Group Letter in Opposition to S. 1038, Energy Star Program Integrity Act

Thursday, April 30, 2015

The Honorable Lisa Murkowski
Committee on Energy and Natural Resources
U.S. Senate
Washington, DC 20510

The Honorable Maria Cantwell
Ranking Member
Committee on Energy and Natural Resources
U.S. Senate
Washington, DC 20510

Re: Groups Strongly Oppose the Energy Star Program Integrity Act

Dear Chairman Murkowski and Ranking Member Cantwell:

This week, the Senate Energy & Natural Resource Committee will hold a hearing on energy efficiency legislation including, S. 1038, the “Energy Star Program Integrity Act,” which would eliminate consumers’ ability for redress when they have purchased non-compliant Energy Star appliances. The undersigned organizations strongly oppose this bill.

The Energy Star Program Integrity Act would eliminate a key enforcement tool to ensure manufacturers stay compliant with the Energy Star program and to prevent them from committing fraud. The Energy Star program is an important initiative that incentivizes manufacturers to make greener, more energy efficient products. Consumers rely on the Energy Star certification, as it indicates that while they may pay more at the time of purchase, they will save money on their energy bills in the long run. Currently, if consumers purchase an Energy Star product and that product does not achieve the energy savings promised, they can hold the manufacturer accountable for breaching an express or implied warranty. Breach of warranty claims are an important tool to ensure that manufacturers’ products are what they purport to be. Eliminating this avenue of recourse will not only hurt consumers, but will undermine the integrity of the entire Energy Star program.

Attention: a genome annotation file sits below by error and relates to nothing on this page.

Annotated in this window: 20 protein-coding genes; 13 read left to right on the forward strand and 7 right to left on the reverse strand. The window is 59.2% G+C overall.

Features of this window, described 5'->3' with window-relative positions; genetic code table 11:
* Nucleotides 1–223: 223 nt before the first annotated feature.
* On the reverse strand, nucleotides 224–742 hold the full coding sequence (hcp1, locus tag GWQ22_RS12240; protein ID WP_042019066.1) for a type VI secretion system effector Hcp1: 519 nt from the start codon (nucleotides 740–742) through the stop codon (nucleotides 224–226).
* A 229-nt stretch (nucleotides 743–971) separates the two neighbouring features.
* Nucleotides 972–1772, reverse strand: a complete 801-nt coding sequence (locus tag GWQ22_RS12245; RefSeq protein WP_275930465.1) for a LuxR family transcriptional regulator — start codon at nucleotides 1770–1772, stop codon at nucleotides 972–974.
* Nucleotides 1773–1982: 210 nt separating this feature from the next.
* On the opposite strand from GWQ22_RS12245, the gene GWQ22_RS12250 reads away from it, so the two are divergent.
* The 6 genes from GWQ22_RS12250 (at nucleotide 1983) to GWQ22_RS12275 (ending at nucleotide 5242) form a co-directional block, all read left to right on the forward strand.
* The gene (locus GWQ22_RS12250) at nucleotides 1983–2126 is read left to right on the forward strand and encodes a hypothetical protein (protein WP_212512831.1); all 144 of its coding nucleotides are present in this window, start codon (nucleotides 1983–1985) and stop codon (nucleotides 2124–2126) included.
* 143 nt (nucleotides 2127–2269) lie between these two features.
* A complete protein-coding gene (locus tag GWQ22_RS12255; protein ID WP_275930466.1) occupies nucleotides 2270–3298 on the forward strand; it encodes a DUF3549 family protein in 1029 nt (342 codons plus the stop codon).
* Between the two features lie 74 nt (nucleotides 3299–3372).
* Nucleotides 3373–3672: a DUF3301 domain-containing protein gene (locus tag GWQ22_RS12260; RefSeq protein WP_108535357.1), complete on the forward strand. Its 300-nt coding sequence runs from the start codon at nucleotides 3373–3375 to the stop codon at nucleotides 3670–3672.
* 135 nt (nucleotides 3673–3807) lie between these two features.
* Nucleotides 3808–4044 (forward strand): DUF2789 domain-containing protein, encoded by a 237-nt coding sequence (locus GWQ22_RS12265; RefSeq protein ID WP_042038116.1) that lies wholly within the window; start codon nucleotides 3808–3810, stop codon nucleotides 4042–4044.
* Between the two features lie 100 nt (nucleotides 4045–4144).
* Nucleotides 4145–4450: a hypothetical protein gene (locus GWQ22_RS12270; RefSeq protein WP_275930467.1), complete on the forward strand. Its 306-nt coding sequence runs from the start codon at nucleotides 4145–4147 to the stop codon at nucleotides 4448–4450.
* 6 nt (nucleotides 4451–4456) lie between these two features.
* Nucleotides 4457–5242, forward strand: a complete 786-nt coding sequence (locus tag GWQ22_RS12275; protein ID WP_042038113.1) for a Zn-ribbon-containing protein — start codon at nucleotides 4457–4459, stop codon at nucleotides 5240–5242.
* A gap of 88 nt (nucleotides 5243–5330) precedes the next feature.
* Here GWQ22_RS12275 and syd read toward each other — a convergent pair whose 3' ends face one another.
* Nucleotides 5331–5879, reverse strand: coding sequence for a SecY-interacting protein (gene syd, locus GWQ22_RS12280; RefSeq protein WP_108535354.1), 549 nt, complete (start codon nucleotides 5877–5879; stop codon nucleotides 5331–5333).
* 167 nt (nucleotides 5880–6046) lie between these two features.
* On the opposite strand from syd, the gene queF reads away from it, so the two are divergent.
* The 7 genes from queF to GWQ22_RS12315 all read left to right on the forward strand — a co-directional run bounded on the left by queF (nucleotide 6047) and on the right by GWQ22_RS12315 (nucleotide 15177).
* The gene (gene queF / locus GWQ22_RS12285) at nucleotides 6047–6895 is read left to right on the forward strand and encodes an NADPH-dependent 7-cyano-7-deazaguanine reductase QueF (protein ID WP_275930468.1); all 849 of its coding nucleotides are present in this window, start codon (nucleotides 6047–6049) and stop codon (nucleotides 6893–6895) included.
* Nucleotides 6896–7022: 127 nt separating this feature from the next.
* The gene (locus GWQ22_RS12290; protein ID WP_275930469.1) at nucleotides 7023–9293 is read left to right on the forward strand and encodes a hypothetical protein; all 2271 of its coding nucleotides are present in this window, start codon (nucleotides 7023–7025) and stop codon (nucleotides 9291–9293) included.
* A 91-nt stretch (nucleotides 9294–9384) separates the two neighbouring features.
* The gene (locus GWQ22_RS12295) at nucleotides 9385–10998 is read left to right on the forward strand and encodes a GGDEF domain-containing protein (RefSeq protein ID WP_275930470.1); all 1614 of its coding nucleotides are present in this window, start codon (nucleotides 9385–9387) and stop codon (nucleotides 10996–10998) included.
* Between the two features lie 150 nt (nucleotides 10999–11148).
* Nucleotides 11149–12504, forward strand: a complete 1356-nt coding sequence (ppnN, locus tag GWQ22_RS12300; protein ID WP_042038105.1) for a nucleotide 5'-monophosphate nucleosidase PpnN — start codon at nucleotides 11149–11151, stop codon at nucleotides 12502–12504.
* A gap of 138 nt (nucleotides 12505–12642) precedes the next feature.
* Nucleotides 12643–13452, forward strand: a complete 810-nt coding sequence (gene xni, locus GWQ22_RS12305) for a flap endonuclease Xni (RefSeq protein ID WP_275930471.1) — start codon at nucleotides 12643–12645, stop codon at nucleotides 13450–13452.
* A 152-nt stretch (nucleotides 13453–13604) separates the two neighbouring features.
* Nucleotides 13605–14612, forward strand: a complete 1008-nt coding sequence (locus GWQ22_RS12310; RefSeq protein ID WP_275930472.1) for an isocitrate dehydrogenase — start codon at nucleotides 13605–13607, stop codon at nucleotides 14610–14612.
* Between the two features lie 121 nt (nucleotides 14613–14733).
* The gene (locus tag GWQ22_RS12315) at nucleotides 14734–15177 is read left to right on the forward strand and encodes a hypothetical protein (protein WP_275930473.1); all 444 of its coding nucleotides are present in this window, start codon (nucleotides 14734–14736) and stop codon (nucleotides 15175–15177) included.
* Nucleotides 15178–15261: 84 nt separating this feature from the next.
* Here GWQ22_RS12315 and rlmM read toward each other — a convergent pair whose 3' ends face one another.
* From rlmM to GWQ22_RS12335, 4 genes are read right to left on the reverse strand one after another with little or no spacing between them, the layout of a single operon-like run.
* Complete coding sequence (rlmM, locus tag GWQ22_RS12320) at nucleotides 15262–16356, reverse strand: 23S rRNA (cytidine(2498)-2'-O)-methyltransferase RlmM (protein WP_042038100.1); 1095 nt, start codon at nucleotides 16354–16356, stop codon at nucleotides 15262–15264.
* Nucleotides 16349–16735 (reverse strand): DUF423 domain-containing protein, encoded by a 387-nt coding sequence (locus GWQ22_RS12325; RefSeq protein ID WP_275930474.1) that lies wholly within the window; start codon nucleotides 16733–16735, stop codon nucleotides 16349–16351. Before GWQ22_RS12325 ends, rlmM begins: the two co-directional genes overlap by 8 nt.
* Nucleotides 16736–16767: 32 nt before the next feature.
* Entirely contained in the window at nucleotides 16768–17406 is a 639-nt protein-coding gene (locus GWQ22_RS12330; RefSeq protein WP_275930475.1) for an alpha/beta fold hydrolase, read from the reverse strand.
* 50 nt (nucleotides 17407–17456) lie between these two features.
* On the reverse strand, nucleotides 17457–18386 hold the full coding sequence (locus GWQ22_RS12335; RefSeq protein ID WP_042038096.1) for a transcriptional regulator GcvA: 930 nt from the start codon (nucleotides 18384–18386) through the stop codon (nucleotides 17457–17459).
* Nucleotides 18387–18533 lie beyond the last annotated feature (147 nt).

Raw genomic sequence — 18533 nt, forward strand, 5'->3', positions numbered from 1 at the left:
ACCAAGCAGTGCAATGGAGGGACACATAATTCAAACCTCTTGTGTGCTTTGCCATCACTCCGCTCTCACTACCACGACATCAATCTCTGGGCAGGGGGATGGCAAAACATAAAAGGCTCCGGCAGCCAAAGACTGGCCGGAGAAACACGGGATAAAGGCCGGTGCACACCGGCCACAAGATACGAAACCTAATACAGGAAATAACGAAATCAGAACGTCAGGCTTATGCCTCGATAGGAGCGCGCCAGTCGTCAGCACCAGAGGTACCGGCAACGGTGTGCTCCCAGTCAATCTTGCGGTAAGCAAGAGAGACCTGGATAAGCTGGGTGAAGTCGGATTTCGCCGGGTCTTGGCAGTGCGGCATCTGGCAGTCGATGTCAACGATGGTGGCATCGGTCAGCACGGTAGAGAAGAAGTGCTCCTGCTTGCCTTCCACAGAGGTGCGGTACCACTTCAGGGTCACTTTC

Barring breach of warranty claims will also shift the burden of enforcement wholly upon the government. While the government already has the responsibility to take corrective action upon discovery that a product is not compliant, this is simply not enough to protect consumers. The government cannot repay taxpayers for the extra money they spent on Energy Star products. Nor does the government have the time or resources to verify energy-savings data reported by manufactures or to monitor every Energy Star certified product to discover which products are not working as promised.  And the bill’s vague mention of possible “consumer compensation” approved by the Administrator of the Environmental Protection Agencycannot possibly take the place of private enforcement.  Assuming that it is even appropriate for Congress to delegate such authority the Executive Branch, the legislation itself has no compensation requirement or mechanism to enforce payment even if awarded.   

Allowing this bill to go forward would allow manufacturers to defraud consumers with legal impunity while wholly diminishing the integrity of the Energy Star program. In a time when Americans are so closely watching their pocketbooks, Congress should be looking for ways to protect consumers from unknowingly overpaying for falsely labeled products bearing a government certification. We therefore urge you to oppose S. 1038.

Thank you for your consideration.


Alliance for Justice

American Association for Justice

Center for Justice & Democracy

National Consumers League

Public Citizen

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